In their latest article, THESys researchers Peter Pfleiderer and Carl-Friedrich Schleussner together with Inga Merke show the increasing risks of apple tree frost damage under climate change.
Unexpected effects of climate change
Anthropogenic climate change is affecting agriculture and crop production. The responses of horticultural and agricultural systems to changing climatic conditions can be non-linear and at times counter-intuitive. Depending on the characteristics of the system, the actual impact can arise as a result of a combination of climate hazards, or compound events.
In this paper, the authors show that compound events can lead to increased risk of frost damage for apple fruit trees in Germany in a 2°C warmer world of up to 10% relative to present day. Although the absolute number of frost days is declining, warmer winters also lead to earlier blossom of fruit trees, which in turn can lead to regionally dependent increased risks of the occurrence of frost days after apple blossom. In southern Germany, warmer winters may also lead to an increase in years in which apple yield is negatively affected by a lack of sufficient amount of cold days to trigger the seasonal response of the trees.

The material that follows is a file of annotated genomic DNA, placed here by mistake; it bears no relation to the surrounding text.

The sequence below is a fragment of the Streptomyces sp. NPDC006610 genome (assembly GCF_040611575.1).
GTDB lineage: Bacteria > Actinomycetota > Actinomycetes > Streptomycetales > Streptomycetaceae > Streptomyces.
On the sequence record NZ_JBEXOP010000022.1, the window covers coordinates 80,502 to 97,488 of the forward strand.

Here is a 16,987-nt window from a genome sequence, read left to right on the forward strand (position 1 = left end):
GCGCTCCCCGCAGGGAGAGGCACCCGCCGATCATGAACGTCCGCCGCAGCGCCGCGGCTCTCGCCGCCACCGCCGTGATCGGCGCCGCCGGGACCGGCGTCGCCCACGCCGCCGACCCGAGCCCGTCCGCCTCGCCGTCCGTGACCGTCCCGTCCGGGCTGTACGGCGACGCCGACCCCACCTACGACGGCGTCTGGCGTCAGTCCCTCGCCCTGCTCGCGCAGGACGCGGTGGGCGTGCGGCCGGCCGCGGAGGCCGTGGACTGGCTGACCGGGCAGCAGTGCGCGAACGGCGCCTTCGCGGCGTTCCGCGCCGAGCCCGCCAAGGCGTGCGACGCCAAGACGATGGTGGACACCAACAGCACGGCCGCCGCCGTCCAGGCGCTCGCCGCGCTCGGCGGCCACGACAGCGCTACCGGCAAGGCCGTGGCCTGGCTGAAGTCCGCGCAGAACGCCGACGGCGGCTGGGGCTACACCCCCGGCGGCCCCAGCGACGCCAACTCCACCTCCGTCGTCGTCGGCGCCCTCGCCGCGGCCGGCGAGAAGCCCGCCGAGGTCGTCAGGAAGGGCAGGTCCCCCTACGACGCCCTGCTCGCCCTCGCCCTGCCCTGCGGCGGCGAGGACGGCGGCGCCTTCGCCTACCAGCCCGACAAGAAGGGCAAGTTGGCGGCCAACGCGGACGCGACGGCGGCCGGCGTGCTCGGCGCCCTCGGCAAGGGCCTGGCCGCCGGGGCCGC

The authors’ result shows how cropping system responses to seasonal climate can lead to unexpected effects of increased risk of frost damage as a result of warmer winters. An improved understanding of ecosystem responses to changes in climate signals is important to fully assess the impacts of climate change.
- Peter Pfleiderer, Inga Menke, Carl-Friedrich Schleussner (2019): Increasing risks of apple tree frost damage under climate change. Climatic Change, DOI: https://doi.org/10.1007/s10584-019-02570-y